Sometimes it’s good to discard the option of choosing a luxury and opt for the simpler version of life.
I once decided to take a rikshaw over my car to reach the metro station. Luckily! At first I was apprehensive of this choice because of the scorching summer heat, but then I just let it be.
There were already four people (two men and two little children) seated in the rikshaw, and there was just enough space for me to grab a corner.
After 3 minutes, the two men got down and it was just the two children with me. This made me a little uneasy.
I asked the older girl whom she was with.
“Papa,” she gave an innocent smile.
“Oh, so he is your papa?” I asked her pointing at the driver.
She nodded and continued smiling.
I smiled back.
I couldn’t resist the temptation to talk to her. So after a minute I asked pointing towards the other child, “Is he your little brother?”
She nodded again with her innocent smile.
I looked into the eyes of the little boy and gave him a smile. He didn’t smile back. Then he looked at his sister (perhaps to make sure if he was allowed to smile back at a stranger) and saw her smiling at me. This made him give me back a smile. I was a little relieved.
“Kya naam hai?” I asked in a child-like mimic.
The little boy didn’t reply. His sister said,”Prince.”
“Bade bhaiya ka Deepak,” she added.
“Okay…” I touched her cheek.
I wanted to give them chocolates. I juggled through the contents of my bag and found a half-full packet of chips.
“Ye loge?” I asked the little girl.
She refused. It was a little unexpected. I was wont to believing that poor children fancy these “delicacies”; candies and colorful packets of chips attract them. I was wrong.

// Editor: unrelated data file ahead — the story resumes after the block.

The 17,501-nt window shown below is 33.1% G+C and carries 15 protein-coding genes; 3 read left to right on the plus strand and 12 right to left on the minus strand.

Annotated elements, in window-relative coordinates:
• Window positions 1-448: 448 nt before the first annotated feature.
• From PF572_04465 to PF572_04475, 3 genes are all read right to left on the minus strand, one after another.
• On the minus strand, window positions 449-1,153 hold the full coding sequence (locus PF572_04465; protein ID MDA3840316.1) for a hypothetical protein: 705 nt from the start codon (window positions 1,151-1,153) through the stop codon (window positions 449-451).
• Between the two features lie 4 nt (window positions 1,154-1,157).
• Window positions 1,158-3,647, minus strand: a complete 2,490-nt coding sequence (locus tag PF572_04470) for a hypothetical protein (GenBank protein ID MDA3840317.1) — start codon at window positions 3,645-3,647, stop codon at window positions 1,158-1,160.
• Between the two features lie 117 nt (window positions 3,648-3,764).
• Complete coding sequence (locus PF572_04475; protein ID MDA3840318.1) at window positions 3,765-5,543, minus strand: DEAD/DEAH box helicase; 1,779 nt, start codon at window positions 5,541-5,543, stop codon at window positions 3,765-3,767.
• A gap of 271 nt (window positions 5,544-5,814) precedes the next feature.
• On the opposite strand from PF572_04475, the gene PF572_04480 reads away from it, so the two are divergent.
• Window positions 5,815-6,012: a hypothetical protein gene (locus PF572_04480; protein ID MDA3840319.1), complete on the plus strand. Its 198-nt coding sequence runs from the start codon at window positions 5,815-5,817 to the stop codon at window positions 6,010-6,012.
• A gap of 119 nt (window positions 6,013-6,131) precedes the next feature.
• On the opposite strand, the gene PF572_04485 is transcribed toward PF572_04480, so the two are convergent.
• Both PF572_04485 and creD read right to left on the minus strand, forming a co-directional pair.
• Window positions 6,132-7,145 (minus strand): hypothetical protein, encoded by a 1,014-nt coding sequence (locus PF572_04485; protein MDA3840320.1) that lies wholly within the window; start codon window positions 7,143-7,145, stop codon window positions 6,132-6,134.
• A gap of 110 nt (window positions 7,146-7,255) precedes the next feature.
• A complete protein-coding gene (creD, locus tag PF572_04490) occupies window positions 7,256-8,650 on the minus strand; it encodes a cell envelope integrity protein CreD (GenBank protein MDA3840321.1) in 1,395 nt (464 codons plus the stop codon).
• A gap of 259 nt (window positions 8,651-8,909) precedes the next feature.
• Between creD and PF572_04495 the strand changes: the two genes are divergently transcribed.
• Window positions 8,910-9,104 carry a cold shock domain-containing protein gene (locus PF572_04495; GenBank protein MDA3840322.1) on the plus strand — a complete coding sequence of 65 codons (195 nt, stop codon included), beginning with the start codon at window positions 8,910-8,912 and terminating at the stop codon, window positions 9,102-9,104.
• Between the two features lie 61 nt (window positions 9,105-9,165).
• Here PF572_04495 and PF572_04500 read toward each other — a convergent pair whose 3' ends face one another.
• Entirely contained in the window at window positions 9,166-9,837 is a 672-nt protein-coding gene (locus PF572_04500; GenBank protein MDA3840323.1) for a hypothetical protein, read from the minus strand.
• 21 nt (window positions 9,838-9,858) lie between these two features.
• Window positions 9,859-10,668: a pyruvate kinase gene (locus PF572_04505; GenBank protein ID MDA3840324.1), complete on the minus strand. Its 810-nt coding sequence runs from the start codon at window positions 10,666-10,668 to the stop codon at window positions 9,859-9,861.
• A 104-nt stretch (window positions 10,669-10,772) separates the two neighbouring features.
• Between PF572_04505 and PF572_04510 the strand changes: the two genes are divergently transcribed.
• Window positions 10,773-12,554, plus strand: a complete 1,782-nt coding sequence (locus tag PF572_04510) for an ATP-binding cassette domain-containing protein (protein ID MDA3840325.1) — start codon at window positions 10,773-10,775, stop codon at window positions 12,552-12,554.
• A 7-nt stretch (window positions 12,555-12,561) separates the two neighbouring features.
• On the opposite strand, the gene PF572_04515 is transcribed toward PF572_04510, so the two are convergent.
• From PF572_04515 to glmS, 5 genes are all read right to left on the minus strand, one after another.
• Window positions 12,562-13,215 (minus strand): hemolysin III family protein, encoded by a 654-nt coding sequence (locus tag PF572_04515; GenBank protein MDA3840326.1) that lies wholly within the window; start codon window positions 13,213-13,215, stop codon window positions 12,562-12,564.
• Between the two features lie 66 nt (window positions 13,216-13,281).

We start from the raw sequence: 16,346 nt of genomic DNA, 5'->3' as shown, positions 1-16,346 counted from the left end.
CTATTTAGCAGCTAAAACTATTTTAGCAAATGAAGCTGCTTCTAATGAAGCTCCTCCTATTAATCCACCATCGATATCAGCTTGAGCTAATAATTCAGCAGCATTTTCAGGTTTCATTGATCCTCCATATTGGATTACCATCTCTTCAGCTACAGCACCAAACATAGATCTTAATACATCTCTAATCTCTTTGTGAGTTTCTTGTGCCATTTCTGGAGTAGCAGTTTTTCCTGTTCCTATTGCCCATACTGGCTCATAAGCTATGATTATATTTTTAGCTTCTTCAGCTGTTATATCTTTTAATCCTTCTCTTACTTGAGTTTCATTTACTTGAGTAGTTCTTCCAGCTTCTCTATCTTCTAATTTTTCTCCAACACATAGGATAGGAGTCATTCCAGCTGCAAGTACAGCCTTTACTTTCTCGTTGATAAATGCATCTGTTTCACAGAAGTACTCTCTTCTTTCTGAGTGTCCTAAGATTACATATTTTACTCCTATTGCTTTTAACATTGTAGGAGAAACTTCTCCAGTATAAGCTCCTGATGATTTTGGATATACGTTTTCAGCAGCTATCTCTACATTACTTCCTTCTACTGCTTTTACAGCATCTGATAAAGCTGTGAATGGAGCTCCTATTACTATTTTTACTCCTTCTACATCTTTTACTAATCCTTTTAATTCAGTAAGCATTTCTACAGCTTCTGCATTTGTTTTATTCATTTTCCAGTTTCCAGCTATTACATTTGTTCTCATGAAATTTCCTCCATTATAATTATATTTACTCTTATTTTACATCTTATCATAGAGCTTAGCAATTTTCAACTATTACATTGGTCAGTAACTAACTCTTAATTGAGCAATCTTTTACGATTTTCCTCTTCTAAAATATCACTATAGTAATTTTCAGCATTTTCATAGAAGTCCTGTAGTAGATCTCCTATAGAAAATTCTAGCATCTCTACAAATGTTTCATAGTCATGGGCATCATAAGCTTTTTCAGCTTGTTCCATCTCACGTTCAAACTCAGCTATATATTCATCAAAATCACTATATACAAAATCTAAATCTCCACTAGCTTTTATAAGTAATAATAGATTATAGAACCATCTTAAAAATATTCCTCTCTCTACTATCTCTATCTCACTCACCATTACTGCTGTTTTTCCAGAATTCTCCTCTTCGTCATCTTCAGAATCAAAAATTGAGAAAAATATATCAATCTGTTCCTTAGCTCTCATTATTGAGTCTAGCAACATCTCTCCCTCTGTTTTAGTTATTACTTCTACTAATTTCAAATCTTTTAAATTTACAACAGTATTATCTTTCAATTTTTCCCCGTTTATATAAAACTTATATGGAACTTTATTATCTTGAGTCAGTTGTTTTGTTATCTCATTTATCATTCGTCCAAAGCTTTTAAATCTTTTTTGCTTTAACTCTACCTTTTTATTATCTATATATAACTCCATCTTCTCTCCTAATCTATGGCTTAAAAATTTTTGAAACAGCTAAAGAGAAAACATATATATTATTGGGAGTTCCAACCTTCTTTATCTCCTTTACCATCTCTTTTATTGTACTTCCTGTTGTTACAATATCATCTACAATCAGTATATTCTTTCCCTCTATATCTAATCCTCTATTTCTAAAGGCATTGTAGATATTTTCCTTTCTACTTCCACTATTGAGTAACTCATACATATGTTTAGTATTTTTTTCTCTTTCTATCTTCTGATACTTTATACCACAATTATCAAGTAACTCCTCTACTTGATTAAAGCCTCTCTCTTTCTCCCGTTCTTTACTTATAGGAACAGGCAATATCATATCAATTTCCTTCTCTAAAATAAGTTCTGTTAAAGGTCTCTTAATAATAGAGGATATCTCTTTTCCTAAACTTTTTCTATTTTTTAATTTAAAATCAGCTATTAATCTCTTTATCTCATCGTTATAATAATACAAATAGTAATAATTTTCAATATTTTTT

I asked the little boy. He was about to refuse but he looked at his sister. She gave a little nod.
The little brother accepted the packet after the consent of his elder sister. He took one or two chips perhaps, barely eating them.
The rikshaw halted for a while. The driver turned back and said heartily, “Bhaago!”
The children laughed and got down the rikshaw. The boy had left the packet on the seat and ran screaming, “Maa..”
I saw them running towards a truck. It was the water tank truck.
A plethora of ladies had flocked around the water outlet with a bucket in their hands. Not all of them were carrying buckets. Some had huge utensils, while the other, used paint buckets.
I saw their mother struggling to reach the water outlet to fill her bucket.
I had realised a big thing that day. Candies or packets of chips are not delicacies or luxuries for the poor. It’s the basic necessities of life. Water, food, and perhaps a roof above their heads; this is all what comes in their definition of “luxury”. Something which we fail to know.